Steven, you wrote: “I have a model, its imperfect, but it gets me in the ballpark. The better the model, the tighter the ballpark. At the limit I have a tiny ballpark.”

    You are judging climate models by wrong metrics from inadequate model, one-time radar return. Climate is very different, it is an infinitely recurring “return” with feed-forwards and feed-backs. If the model get the long-term “return characteristics” wrong, infinitely recurring return will accumulate errors, and the climate model would “explode”, which happens all times.”

    Well. I’m not Judging GCMS by the wrong metrics. The metric proposed was ‘realism’ What I am pointing out is that we have physically “unrealistic” models all the time that produce useful output. In fact science itself is a physically unrealistic model whatever that word ‘realistic’ means. The metric I am proposing is usefulness or skill. Do they in fact get things “right”, things that matter. For example, I amy do a simulation of an airplane at High AOA and I will NEVER get the nose vortex modelled “realistically” But, I can get a pretty good idea of the regime in which they form. I can never get the buffet characteristics exactly right, but I can estimate about when it will kick in. the test of any model is not its ‘realism’ now we believe that realistic models should do “better” so we persue ‘realism’ Along the way, we have useful ‘false’ results. we never actually get to the ‘truth’ whatever that means ( besides perfectfully useful)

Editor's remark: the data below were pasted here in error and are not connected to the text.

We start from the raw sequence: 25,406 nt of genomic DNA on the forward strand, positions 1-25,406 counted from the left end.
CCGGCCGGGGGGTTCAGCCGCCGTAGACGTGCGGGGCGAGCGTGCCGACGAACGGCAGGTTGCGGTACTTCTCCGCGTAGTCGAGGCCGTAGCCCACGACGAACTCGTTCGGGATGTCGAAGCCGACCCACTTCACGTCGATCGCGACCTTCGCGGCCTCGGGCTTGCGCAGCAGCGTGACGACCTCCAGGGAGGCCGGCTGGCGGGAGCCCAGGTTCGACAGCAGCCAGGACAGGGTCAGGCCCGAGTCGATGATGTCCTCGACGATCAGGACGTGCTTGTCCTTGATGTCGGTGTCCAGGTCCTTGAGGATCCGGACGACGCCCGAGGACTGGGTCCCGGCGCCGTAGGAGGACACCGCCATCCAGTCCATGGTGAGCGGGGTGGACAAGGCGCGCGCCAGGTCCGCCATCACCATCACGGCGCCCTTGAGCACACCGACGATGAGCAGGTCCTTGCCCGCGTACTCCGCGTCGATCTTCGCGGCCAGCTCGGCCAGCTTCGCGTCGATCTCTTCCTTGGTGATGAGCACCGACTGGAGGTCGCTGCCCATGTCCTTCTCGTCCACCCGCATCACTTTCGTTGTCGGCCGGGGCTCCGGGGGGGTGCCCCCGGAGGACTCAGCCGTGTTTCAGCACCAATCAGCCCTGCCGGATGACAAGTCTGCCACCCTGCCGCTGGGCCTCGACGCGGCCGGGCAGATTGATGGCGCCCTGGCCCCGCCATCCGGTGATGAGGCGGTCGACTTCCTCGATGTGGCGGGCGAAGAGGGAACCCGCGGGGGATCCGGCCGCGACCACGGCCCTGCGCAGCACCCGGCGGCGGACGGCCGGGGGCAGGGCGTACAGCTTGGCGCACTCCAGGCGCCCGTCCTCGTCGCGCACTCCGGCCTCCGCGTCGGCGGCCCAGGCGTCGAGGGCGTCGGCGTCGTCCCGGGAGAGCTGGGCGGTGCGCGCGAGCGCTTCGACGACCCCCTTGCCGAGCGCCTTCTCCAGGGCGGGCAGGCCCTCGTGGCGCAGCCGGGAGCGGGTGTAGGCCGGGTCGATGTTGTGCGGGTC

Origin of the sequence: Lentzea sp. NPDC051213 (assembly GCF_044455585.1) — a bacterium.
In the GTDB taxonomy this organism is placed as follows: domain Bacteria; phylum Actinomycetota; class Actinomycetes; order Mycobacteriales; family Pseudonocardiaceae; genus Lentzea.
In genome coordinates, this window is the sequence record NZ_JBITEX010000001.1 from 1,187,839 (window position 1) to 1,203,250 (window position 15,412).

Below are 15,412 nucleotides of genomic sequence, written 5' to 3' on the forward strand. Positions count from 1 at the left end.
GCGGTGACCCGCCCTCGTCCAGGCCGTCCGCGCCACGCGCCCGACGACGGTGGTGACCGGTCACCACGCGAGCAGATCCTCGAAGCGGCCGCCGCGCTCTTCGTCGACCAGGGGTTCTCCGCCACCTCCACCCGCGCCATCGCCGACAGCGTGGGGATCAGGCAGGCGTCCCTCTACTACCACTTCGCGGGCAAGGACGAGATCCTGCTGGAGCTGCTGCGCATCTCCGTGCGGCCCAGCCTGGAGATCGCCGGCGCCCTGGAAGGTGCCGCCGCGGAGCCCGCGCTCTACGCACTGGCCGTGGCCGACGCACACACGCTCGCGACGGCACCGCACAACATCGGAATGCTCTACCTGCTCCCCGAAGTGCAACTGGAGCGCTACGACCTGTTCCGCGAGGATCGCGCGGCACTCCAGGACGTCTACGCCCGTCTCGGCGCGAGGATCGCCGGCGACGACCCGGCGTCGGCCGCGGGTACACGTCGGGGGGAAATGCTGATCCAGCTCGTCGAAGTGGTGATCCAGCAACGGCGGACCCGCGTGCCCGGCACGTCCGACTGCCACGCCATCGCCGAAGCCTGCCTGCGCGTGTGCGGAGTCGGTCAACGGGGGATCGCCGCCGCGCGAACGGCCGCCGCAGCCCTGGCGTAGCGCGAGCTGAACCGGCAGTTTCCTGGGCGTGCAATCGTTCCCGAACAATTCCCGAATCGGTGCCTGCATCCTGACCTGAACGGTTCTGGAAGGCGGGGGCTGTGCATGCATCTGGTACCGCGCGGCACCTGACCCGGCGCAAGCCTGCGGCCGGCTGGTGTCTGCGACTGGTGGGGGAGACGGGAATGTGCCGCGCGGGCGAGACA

29. Steven Mosher said

    Al;

    “Since these nearby stations see the same (allegedly increased and measurable) backradiation from alleged man-made CO2 increases, they all should exhibit uptrend. They do not. It is obvious that other changes in surroundings caused this divergence in century-long temperature trends.”

    The lacuna in logic here are astounding. nothing in theory predicts or prevents local variation from the overall trend. you are assuming that supposition into the theory. Observing these local phenomena doesnt logicaly contradict a theory that doesnt make such predictions. I may very well predict the average flow rate of a river. I am not predicting that the rate will equal the average at every location. You can point to an eddy and say “look here” the rate direction of flow is backwards. But since I never made a prediction that PRECLUDED these local phenomena, pointing them out is an exercise in a strawman takedown.

    Further its not “obvious” that changes in the surroundings “caused” the effect you saw. Thats a hypothesis, not a conclusion. Is it a testable hypothesis? Dunno, you havent formed it very well.

  30. Steven Mosher said

    Al: